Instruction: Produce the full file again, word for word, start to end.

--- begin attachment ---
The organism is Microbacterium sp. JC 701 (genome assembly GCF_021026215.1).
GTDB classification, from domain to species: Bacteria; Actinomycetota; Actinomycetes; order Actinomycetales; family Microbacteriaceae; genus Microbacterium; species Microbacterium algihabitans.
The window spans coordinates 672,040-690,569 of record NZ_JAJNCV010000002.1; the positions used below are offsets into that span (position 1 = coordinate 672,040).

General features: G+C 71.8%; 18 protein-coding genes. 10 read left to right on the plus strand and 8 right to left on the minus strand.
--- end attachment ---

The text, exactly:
The organism is Microbacterium sp. JC 701 (genome assembly GCF_021026215.1).
GTDB classification, from domain to species: Bacteria; Actinomycetota; Actinomycetes; order Actinomycetales; family Microbacteriaceae; genus Microbacterium; species Microbacterium algihabitans.
The window spans coordinates 672,040-690,569 of record NZ_JAJNCV010000002.1; the positions used below are offsets into that span (position 1 = coordinate 672,040).

General features: G+C 71.8%; 18 protein-coding genes. 10 read left to right on the plus strand and 8 right to left on the minus strand.